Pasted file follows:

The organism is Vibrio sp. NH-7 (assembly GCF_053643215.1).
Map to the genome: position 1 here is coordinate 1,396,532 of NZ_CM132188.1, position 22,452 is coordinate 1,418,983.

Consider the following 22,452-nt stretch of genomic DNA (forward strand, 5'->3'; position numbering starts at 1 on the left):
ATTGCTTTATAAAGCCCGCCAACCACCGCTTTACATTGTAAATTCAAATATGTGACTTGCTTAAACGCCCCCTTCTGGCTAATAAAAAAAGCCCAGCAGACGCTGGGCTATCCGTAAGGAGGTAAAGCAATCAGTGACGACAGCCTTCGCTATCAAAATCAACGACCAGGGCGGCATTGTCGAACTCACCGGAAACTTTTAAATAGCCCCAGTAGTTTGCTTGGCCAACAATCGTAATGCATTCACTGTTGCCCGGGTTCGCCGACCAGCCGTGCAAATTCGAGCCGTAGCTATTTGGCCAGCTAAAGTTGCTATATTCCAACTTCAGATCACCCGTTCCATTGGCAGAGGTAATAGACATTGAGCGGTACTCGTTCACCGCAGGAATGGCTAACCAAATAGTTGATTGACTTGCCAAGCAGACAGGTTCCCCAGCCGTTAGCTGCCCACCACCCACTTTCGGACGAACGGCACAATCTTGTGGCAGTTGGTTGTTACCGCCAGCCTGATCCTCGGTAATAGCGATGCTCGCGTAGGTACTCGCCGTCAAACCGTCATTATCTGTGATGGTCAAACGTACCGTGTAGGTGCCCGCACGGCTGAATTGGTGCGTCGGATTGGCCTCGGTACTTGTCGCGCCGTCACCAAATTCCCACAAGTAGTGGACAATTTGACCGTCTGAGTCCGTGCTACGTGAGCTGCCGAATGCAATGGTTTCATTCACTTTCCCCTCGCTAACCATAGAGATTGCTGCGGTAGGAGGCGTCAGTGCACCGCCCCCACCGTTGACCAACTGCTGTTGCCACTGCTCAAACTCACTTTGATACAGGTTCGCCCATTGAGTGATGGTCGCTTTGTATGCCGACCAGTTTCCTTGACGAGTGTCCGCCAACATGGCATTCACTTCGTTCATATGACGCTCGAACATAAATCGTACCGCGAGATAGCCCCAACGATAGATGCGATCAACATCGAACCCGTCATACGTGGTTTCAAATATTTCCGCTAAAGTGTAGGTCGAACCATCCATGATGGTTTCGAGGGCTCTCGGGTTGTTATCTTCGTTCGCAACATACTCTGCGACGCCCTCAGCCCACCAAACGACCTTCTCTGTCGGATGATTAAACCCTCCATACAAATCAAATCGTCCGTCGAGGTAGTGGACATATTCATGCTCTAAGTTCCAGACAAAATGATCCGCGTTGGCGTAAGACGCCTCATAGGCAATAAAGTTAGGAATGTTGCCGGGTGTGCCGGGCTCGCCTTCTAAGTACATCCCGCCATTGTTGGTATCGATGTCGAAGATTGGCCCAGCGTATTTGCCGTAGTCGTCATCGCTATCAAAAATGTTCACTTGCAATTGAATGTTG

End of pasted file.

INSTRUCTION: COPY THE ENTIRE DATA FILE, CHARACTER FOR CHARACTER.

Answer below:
The organism is Vibrio sp. NH-7 (assembly GCF_053643215.1).
Map to the genome: position 1 here is coordinate 1,396,532 of NZ_CM132188.1, position 22,452 is coordinate 1,418,983.

Consider the following 22,452-nt stretch of genomic DNA (forward strand, 5'->3'; position numbering starts at 1 on the left):
ATTGCTTTATAAAGCCCGCCAACCACCGCTTTACATTGTAAATTCAAATATGTGACTTGCTTAAACGCCCCCTTCTGGCTAATAAAAAAAGCCCAGCAGACGCTGGGCTATCCGTAAGGAGGTAAAGCAATCAGTGACGACAGCCTTCGCTATCAAAATCAACGACCAGGGCGGCATTGTCGAACTCACCGGAAACTTTTAAATAGCCCCAGTAGTTTGCTTGGCCAACAATCGTAATGCATTCACTGTTGCCCGGGTTCGCCGACCAGCCGTGCAAATTCGAGCCGTAGCTATTTGGCCAGCTAAAGTTGCTATATTCCAACTTCAGATCACCCGTTCCATTGGCAGAGGTAATAGACATTGAGCGGTACTCGTTCACCGCAGGAATGGCTAACCAAATAGTTGATTGACTTGCCAAGCAGACAGGTTCCCCAGCCGTTAGCTGCCCACCACCCACTTTCGGACGAACGGCACAATCTTGTGGCAGTTGGTTGTTACCGCCAGCCTGATCCTCGGTAATAGCGATGCTCGCGTAGGTACTCGCCGTCAAACCGTCATTATCTGTGATGGTCAAACGTACCGTGTAGGTGCCCGCACGGCTGAATTGGTGCGTCGGATTGGCCTCGGTACTTGTCGCGCCGTCACCAAATTCCCACAAGTAGTGGACAATTTGACCGTCTGAGTCCGTGCTACGTGAGCTGCCGAATGCAATGGTTTCATTCACTTTCCCCTCGCTAACCATAGAGATTGCTGCGGTAGGAGGCGTCAGTGCACCGCCCCCACCGTTGACCAACTGCTGTTGCCACTGCTCAAACTCACTTTGATACAGGTTCGCCCATTGAGTGATGGTCGCTTTGTATGCCGACCAGTTTCCTTGACGAGTGTCCGCCAACATGGCATTCACTTCGTTCATATGACGCTCGAACATAAATCGTACCGCGAGATAGCCCCAACGATAGATGCGATCAACATCGAACCCGTCATACGTGGTTTCAAATATTTCCGCTAAAGTGTAGGTCGAACCATCCATGATGGTTTCGAGGGCTCTCGGGTTGTTATCTTCGTTCGCAACATACTCTGCGACGCCCTCAGCCCACCAAACGACCTTCTCTGTCGGATGATTAAACCCTCCATACAAATCAAATCGTCCGTCGAGGTAGTGGACATATTCATGCTCTAAGTTCCAGACAAAATGATCCGCGTTGGCGTAAGACGCCTCATAGGCAATAAAGTTAGGAATGTTGCCGGGTGTGCCGGGCTCGCCTTCTAAGTACATCCCGCCATTGTTGGTATCGATGTCGAAGATTGGCCCAGCGTATTTGCCGTAGTCGTCATCGCTATCAAAAATGTTCACTTGCAATTGAATGTTG